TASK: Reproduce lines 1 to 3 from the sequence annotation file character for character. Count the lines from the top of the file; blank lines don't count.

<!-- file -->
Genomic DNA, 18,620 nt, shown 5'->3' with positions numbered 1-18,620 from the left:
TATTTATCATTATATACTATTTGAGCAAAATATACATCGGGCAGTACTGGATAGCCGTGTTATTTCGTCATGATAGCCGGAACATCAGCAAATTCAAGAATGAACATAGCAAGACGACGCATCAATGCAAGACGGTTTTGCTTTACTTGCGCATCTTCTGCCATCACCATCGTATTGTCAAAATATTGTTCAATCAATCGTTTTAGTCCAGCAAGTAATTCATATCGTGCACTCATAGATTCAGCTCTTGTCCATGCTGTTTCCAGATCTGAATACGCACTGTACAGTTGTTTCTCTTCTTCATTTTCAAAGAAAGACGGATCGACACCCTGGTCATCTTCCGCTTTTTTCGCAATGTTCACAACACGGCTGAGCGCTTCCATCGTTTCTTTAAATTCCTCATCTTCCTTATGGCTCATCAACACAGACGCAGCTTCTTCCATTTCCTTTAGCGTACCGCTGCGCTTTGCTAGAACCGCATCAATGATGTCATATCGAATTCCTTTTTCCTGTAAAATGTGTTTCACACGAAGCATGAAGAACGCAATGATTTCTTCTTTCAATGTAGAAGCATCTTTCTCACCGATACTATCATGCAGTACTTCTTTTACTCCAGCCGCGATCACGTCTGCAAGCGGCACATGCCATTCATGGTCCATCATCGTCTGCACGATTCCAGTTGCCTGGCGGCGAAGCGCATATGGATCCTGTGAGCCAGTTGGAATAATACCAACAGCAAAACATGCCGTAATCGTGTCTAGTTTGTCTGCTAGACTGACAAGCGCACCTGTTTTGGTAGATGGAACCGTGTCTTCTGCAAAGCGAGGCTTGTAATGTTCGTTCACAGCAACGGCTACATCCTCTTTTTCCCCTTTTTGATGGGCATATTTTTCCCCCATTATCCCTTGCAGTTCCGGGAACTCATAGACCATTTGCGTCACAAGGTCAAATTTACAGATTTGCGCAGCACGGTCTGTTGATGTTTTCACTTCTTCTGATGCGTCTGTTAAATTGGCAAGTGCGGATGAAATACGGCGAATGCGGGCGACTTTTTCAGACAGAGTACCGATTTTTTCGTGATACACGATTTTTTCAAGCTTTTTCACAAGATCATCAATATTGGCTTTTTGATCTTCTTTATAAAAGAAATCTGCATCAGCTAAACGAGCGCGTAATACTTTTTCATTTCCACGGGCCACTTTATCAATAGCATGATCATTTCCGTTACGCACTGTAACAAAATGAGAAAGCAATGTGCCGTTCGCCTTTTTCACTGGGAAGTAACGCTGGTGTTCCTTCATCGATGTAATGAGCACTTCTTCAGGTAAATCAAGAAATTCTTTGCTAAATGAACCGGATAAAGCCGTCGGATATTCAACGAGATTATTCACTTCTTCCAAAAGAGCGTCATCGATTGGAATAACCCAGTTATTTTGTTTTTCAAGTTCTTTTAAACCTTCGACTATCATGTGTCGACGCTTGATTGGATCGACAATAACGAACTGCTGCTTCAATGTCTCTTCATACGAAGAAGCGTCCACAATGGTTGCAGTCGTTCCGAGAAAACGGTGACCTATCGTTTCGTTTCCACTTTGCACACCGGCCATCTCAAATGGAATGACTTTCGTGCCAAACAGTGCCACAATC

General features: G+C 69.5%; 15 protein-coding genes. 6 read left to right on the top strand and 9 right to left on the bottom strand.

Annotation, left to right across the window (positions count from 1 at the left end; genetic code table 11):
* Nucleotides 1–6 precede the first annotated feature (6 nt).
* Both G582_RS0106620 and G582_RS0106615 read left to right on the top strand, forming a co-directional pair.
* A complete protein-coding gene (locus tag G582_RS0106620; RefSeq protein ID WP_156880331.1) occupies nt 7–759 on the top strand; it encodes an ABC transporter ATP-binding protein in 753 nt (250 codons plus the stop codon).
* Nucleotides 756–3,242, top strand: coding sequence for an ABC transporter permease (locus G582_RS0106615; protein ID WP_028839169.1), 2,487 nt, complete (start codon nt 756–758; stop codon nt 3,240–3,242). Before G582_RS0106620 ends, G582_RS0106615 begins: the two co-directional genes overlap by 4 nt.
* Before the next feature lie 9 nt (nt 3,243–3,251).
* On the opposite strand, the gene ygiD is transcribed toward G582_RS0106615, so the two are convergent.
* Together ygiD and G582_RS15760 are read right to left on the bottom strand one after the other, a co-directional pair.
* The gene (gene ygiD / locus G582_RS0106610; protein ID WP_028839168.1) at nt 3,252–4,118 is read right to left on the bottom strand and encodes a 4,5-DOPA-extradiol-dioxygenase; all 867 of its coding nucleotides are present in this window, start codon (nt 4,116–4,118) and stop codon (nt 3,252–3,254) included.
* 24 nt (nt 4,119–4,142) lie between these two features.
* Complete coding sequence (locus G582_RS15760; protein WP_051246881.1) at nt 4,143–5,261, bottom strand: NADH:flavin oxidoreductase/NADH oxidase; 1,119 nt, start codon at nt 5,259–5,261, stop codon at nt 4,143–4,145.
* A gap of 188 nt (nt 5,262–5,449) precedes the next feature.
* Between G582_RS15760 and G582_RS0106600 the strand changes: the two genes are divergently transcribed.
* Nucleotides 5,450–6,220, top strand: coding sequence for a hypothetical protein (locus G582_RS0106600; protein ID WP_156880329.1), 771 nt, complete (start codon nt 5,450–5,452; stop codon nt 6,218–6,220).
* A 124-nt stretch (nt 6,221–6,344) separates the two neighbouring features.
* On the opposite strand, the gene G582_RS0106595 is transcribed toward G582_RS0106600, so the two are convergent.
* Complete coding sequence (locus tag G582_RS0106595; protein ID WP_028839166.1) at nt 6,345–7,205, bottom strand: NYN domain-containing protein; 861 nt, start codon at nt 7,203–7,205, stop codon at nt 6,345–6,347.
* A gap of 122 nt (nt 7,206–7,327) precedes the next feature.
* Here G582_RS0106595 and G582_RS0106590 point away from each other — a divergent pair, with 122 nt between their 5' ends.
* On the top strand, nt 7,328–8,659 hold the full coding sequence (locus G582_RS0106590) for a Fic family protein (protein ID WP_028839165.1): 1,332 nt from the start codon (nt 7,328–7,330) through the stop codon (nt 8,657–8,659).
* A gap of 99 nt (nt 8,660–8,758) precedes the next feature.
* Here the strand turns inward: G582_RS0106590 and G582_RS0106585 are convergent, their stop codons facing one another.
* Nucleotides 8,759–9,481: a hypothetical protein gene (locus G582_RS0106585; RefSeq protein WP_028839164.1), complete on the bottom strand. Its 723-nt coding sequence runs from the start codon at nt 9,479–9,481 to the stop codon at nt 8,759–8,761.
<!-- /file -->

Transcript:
Genomic DNA, 18,620 nt, shown 5'->3' with positions numbered 1-18,620 from the left:
TATTTATCATTATATACTATTTGAGCAAAATATACATCGGGCAGTACTGGATAGCCGTGTTATTTCGTCATGATAGCCGGAACATCAGCAAATTCAAGAATGAACATAGCAAGACGACGCATCAATGCAAGACGGTTTTGCTTTACTTGCGCATCTTCTGCCATCACCATCGTATTGTCAAAATATTGTTCAATCAATCGTTTTAGTCCAGCAAGTAATTCATATCGTGCACTCATAGATTCAGCTCTTGTCCATGCTGTTTCCAGATCTGAATACGCACTGTACAGTTGTTTCTCTTCTTCATTTTCAAAGAAAGACGGATCGACACCCTGGTCATCTTCCGCTTTTTTCGCAATGTTCACAACACGGCTGAGCGCTTCCATCGTTTCTTTAAATTCCTCATCTTCCTTATGGCTCATCAACACAGACGCAGCTTCTTCCATTTCCTTTAGCGTACCGCTGCGCTTTGCTAGAACCGCATCAATGATGTCATATCGAATTCCTTTTTCCTGTAAAATGTGTTTCACACGAAGCATGAAGAACGCAATGATTTCTTCTTTCAATGTAGAAGCATCTTTCTCACCGATACTATCATGCAGTACTTCTTTTACTCCAGCCGCGATCACGTCTGCAAGCGGCACATGCCATTCATGGTCCATCATCGTCTGCACGATTCCAGTTGCCTGGCGGCGAAGCGCATATGGATCCTGTGAGCCAGTTGGAATAATACCAACAGCAAAACATGCCGTAATCGTGTCTAGTTTGTCTGCTAGACTGACAAGCGCACCTGTTTTGGTAGATGGAACCGTGTCTTCTGCAAAGCGAGGCTTGTAATGTTCGTTCACAGCAACGGCTACATCCTCTTTTTCCCCTTTTTGATGGGCATATTTTTCCCCCATTATCCCTTGCAGTTCCGGGAACTCATAGACCATTTGCGTCACAAGGTCAAATTTACAGATTTGCGCAGCACGGTCTGTTGATGTTTTCACTTCTTCTGATGCGTCTGTTAAATTGGCAAGTGCGGATGAAATACGGCGAATGCGGGCGACTTTTTCAGACAGAGTACCGATTTTTTCGTGATACACGATTTTTTCAAGCTTTTTCACAAGATCATCAATATTGGCTTTTTGATCTTCTTTATAAAAGAAATCTGCATCAGCTAAACGAGCGCGTAATACTTTTTCATTTCCACGGGCCACTTTATCAATAGCATGATCATTTCCGTTACGCACTGTAACAAAATGAGAAAGCAATGTGCCGTTCGCCTTTTTCACTGGGAAGTAACGCTGGTGTTCCTTCATCGATGTAATGAGCACTTCTTCAGGTAAATCAAGAAATTCTTTGCTAAATGAACCGGATAAAGCCGTCGGATATTCAACGAGATTATTCACTTCTTCCAAAAGAGCGTCATCGATTGGAATAACCCAGTTATTTTGTTTTTCAAGTTCTTTTAAACCTTCGACTATCATGTGTCGACGCTTGATTGGATCGACAATAACGAACTGCTGCTTCAATGTCTCTTCATACGAAGAAGCGTCCACAATGGTTGCAGTCGTTCCGAGAAAACGGTGACCTATCGTTTCGTTTCCACTTTGCACACCGGCCATCTCAAATGGAATGACTTTCGTGCCAAACAGTGCCACAATC

General features: G+C 69.5%; 15 protein-coding genes. 6 read left to right on the top strand and 9 right to left on the bottom strand.